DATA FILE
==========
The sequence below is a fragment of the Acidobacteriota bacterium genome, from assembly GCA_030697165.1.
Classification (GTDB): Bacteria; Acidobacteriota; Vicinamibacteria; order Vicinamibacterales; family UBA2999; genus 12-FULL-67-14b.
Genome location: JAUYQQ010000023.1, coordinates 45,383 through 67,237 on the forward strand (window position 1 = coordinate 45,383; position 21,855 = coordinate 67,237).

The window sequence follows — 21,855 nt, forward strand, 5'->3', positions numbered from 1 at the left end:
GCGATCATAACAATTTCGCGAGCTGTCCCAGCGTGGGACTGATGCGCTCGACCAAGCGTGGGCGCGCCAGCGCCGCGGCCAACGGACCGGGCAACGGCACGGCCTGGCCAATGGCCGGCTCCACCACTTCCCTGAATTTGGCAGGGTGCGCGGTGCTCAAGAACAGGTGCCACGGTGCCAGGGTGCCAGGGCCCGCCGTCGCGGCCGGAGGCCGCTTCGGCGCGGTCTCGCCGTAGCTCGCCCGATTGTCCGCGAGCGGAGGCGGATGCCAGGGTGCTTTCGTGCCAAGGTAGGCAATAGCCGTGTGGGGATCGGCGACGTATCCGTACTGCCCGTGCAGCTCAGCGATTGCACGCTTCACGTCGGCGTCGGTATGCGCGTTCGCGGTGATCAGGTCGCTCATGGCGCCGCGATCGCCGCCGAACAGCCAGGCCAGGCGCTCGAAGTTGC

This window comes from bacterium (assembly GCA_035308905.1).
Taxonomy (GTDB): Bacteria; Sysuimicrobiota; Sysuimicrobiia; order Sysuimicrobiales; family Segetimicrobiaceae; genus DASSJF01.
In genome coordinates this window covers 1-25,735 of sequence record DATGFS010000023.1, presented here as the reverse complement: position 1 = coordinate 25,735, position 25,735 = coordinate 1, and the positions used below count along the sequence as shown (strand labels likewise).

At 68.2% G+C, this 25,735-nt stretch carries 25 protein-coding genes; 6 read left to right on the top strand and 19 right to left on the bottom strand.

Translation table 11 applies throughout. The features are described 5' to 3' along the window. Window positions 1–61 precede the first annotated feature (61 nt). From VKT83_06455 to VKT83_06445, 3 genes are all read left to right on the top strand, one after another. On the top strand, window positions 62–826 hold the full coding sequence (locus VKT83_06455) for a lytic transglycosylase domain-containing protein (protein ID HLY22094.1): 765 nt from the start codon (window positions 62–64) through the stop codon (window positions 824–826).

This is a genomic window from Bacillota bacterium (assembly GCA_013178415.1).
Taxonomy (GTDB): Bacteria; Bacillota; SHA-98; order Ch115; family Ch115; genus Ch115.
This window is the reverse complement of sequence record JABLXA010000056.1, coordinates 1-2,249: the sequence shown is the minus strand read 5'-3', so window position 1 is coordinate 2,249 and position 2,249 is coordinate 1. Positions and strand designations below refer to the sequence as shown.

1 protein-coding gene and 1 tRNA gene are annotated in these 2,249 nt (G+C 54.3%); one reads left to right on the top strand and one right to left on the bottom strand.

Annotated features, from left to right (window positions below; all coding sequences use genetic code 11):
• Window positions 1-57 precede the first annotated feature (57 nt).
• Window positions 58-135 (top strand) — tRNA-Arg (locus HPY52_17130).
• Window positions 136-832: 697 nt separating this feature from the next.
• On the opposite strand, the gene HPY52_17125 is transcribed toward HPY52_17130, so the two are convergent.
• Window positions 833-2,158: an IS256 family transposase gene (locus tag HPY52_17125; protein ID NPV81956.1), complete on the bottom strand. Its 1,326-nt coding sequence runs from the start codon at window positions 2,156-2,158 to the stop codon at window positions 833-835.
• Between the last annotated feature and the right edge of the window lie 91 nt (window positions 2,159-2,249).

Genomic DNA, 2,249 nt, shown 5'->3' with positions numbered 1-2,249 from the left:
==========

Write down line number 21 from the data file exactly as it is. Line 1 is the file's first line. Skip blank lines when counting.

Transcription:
• Between the last annotated feature and the right edge of the window lie 91 nt (window positions 2,159-2,249).